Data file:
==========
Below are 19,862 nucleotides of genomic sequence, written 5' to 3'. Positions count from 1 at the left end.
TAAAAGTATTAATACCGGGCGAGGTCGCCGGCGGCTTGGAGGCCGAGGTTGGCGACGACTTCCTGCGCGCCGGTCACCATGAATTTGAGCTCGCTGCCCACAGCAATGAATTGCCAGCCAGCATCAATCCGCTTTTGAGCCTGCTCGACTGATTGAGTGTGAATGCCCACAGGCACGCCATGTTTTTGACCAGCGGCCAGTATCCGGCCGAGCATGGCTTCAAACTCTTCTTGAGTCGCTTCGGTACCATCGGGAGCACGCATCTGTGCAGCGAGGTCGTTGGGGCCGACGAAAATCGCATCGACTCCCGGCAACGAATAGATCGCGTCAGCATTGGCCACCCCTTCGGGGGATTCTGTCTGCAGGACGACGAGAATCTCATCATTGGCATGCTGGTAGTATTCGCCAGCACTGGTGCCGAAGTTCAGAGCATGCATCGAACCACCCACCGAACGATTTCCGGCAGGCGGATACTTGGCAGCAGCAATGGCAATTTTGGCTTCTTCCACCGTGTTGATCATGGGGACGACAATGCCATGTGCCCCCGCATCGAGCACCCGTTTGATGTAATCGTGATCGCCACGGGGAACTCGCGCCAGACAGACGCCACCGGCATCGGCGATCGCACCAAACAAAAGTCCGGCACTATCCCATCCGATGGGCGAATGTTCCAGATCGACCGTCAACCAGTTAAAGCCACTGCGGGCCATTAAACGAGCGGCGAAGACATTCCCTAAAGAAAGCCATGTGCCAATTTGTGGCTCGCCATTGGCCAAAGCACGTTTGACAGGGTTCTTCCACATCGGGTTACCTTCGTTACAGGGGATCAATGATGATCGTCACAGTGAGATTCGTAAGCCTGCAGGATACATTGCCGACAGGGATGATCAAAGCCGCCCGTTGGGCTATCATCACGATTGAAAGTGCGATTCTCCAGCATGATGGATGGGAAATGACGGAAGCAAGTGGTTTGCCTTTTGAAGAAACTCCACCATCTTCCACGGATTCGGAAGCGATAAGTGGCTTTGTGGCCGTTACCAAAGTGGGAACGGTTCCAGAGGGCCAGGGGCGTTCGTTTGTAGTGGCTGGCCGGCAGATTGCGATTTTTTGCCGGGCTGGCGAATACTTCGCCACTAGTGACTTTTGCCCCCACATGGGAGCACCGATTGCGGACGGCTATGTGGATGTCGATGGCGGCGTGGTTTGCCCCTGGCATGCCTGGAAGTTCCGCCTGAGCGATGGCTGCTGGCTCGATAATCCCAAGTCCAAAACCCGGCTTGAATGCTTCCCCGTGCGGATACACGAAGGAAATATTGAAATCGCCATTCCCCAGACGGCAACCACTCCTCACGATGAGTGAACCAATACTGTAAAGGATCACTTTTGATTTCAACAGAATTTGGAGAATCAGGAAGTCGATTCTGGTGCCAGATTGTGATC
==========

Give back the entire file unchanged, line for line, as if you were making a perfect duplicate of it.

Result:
Below are 19,862 nucleotides of genomic sequence, written 5' to 3'. Positions count from 1 at the left end.
TAAAAGTATTAATACCGGGCGAGGTCGCCGGCGGCTTGGAGGCCGAGGTTGGCGACGACTTCCTGCGCGCCGGTCACCATGAATTTGAGCTCGCTGCCCACAGCAATGAATTGCCAGCCAGCATCAATCCGCTTTTGAGCCTGCTCGACTGATTGAGTGTGAATGCCCACAGGCACGCCATGTTTTTGACCAGCGGCCAGTATCCGGCCGAGCATGGCTTCAAACTCTTCTTGAGTCGCTTCGGTACCATCGGGAGCACGCATCTGTGCAGCGAGGTCGTTGGGGCCGACGAAAATCGCATCGACTCCCGGCAACGAATAGATCGCGTCAGCATTGGCCACCCCTTCGGGGGATTCTGTCTGCAGGACGACGAGAATCTCATCATTGGCATGCTGGTAGTATTCGCCAGCACTGGTGCCGAAGTTCAGAGCATGCATCGAACCACCCACCGAACGATTTCCGGCAGGCGGATACTTGGCAGCAGCAATGGCAATTTTGGCTTCTTCCACCGTGTTGATCATGGGGACGACAATGCCATGTGCCCCCGCATCGAGCACCCGTTTGATGTAATCGTGATCGCCACGGGGAACTCGCGCCAGACAGACGCCACCGGCATCGGCGATCGCACCAAACAAAAGTCCGGCACTATCCCATCCGATGGGCGAATGTTCCAGATCGACCGTCAACCAGTTAAAGCCACTGCGGGCCATTAAACGAGCGGCGAAGACATTCCCTAAAGAAAGCCATGTGCCAATTTGTGGCTCGCCATTGGCCAAAGCACGTTTGACAGGGTTCTTCCACATCGGGTTACCTTCGTTACAGGGGATCAATGATGATCGTCACAGTGAGATTCGTAAGCCTGCAGGATACATTGCCGACAGGGATGATCAAAGCCGCCCGTTGGGCTATCATCACGATTGAAAGTGCGATTCTCCAGCATGATGGATGGGAAATGACGGAAGCAAGTGGTTTGCCTTTTGAAGAAACTCCACCATCTTCCACGGATTCGGAAGCGATAAGTGGCTTTGTGGCCGTTACCAAAGTGGGAACGGTTCCAGAGGGCCAGGGGCGTTCGTTTGTAGTGGCTGGCCGGCAGATTGCGATTTTTTGCCGGGCTGGCGAATACTTCGCCACTAGTGACTTTTGCCCCCACATGGGAGCACCGATTGCGGACGGCTATGTGGATGTCGATGGCGGCGTGGTTTGCCCCTGGCATGCCTGGAAGTTCCGCCTGAGCGATGGCTGCTGGCTCGATAATCCCAAGTCCAAAACCCGGCTTGAATGCTTCCCCGTGCGGATACACGAAGGAAATATTGAAATCGCCATTCCCCAGACGGCAACCACTCCTCACGATGAGTGAACCAATACTGTAAAGGATCACTTTTGATTTCAACAGAATTTGGAGAATCAGGAAGTCGATTCTGGTGCCAGATTGTGATC